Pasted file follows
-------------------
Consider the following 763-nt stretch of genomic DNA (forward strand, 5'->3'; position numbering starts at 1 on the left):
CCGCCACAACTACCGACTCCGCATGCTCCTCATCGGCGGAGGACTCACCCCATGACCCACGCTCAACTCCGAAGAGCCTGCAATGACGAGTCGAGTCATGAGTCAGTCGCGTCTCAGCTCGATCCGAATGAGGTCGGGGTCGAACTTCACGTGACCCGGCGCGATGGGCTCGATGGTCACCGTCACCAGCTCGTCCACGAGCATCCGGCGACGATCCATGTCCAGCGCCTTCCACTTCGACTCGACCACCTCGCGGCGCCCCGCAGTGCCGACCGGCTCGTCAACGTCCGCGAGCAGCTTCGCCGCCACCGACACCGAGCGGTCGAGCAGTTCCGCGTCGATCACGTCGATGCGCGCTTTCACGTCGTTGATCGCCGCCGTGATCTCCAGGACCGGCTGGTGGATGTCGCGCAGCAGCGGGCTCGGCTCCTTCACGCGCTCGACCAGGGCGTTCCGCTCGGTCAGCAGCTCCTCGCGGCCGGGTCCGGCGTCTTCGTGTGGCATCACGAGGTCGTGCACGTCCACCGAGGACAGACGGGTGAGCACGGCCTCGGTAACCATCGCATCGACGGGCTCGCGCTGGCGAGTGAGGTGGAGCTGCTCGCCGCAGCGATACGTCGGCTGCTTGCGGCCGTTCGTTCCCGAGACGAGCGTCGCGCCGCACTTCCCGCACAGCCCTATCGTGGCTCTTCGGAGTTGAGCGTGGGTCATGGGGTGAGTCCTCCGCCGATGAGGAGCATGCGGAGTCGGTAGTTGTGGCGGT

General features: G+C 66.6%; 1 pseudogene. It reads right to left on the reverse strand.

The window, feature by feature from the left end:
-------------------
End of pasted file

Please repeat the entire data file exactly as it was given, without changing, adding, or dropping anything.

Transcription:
Consider the following 763-nt stretch of genomic DNA (forward strand, 5'->3'; position numbering starts at 1 on the left):
CCGCCACAACTACCGACTCCGCATGCTCCTCATCGGCGGAGGACTCACCCCATGACCCACGCTCAACTCCGAAGAGCCTGCAATGACGAGTCGAGTCATGAGTCAGTCGCGTCTCAGCTCGATCCGAATGAGGTCGGGGTCGAACTTCACGTGACCCGGCGCGATGGGCTCGATGGTCACCGTCACCAGCTCGTCCACGAGCATCCGGCGACGATCCATGTCCAGCGCCTTCCACTTCGACTCGACCACCTCGCGGCGCCCCGCAGTGCCGACCGGCTCGTCAACGTCCGCGAGCAGCTTCGCCGCCACCGACACCGAGCGGTCGAGCAGTTCCGCGTCGATCACGTCGATGCGCGCTTTCACGTCGTTGATCGCCGCCGTGATCTCCAGGACCGGCTGGTGGATGTCGCGCAGCAGCGGGCTCGGCTCCTTCACGCGCTCGACCAGGGCGTTCCGCTCGGTCAGCAGCTCCTCGCGGCCGGGTCCGGCGTCTTCGTGTGGCATCACGAGGTCGTGCACGTCCACCGAGGACAGACGGGTGAGCACGGCCTCGGTAACCATCGCATCGACGGGCTCGCGCTGGCGAGTGAGGTGGAGCTGCTCGCCGCAGCGATACGTCGGCTGCTTGCGGCCGTTCGTTCCCGAGACGAGCGTCGCGCCGCACTTCCCGCACAGCCCTATCGTGGCTCTTCGGAGTTGAGCGTGGGTCATGGGGTGAGTCCTCCGCCGATGAGGAGCATGCGGAGTCGGTAGTTGTGGCGGT

General features: G+C 66.6%; 1 pseudogene. It reads right to left on the reverse strand.

The window, feature by feature from the left end: